Getting Help

We’ve been seeing what happens when addiction takes over a relationship. The people in the relationship disappear and the needs of the addiction consume everything. If you’re the person with the addiction, your job is to recover. If you’re the other person, your job is to recognize the diseased portion of the relationship, stay connected with the healthy parts, and get help.

Once addiction begins to take over a relationship, never try to take care of your sick partner yourself. It’s too dangerous. It took possession of your loved one and now it’s coming for you. You need someone objective, preferably someone who understands addiction and its effect on relationships. Someone who isn’t afraid to tell the hard truth, but also someone who can say it delicately so people can listen.

It might be obvious that an addicted person needs a doctor, but when addiction is in charge, they don’t go. Addiction doesn’t like what doctors have to say. It would rather she be in a state of denial, so that it can work its evil in secret. (Although there are some special conditions like addiction to prescription medication that try to enlist doctors in the pathology.) You can tell how much your loved one has succumbed to addiction by how cooperatively he works with the people meant to help him. If it seems like he’s always fighting with them, it’s really the addiction trying to defend itself.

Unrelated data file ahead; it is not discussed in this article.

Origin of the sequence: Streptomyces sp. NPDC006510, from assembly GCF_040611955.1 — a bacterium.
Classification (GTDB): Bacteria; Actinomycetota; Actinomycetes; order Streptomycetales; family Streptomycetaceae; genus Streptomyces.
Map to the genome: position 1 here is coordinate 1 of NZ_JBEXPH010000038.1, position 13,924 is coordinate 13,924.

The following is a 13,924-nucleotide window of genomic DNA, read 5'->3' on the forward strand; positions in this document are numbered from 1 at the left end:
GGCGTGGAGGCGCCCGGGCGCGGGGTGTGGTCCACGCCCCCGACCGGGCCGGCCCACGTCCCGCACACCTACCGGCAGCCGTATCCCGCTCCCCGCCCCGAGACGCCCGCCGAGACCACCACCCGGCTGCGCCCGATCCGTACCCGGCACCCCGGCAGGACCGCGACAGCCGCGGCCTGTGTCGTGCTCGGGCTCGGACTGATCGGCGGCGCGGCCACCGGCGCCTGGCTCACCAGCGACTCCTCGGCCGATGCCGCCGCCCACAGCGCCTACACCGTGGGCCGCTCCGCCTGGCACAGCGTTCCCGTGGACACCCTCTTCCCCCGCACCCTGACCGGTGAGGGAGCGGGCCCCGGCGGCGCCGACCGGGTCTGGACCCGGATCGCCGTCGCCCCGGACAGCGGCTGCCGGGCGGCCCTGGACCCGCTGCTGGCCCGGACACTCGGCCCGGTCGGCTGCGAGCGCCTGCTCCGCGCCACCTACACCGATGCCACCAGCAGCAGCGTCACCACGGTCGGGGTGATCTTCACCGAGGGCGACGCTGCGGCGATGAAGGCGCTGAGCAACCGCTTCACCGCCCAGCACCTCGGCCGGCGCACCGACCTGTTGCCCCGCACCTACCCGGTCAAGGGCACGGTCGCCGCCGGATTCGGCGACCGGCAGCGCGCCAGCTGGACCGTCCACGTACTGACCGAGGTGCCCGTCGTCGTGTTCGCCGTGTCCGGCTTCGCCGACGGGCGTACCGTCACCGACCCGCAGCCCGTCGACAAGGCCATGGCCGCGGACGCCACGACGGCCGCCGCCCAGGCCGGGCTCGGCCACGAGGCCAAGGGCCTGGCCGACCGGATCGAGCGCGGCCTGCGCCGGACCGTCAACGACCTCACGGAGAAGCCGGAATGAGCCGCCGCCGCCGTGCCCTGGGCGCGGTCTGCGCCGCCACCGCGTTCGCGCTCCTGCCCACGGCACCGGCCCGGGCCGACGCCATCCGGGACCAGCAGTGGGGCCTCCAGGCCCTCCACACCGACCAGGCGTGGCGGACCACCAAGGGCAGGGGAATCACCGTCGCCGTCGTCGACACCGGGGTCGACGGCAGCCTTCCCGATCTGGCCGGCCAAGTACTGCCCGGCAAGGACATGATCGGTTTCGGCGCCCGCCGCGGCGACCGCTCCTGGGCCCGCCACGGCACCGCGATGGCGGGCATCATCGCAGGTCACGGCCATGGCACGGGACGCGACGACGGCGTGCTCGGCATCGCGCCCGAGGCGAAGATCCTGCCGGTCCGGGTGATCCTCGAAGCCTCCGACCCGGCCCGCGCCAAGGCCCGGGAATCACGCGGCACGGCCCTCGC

If the addicted person is working with a doctor, then the non-addicted partner needs to, also. The non-addicted partner needs to understand the illness and treatment. The doctor may need information about the condition that only the non-addicted partner can provide. You, your partner, and the professionals need to form a team that works together, not in isolation from each other.

There are several factors that get in the way of a treatment team effectively working together.

The first is when the people who are supposed to treat illness fall under its spell. Anyone who has ever been around an anxious person knows that anxiety is contagious. People dealing with the depressed often fall into despair. It’s easy to get inflexible when you try to cope with a rigid person. Wives will wait on a husband hand and foot when he is supposed to get up and be active himself. Husbands of addicts have been known to score drugs for their darlings, to keep them safe. Divisions are created between the people who are attempting to treat the illness and the ones facilitating it.

The second most common barrier is put up by partners who attempt to protect the sanctity of their marriage. They believe it’s a betrayal of their partner to get help, a violation of boundaries. To be sure, some addicted partners will see it that way. He may be angry if you tell on him. However, the sanctity of the marriage has already been violated when the addiction moved in and refused to leave. You’re not telling on him, you are informing on the addiction. You’re not betraying your loved one; you’re protecting him from a common enemy that has him bamboozled.

If your addicted partner will get help to combat his addiction, that’s very good. If she won’t, then that should not stop you from getting help yourself. Remember, you’re next in line to succumb to the madness. Meet your friend for coffee, unload to your family, make an appointment with that counselor, if only so you can keep things straight and stay in contact with a rational world.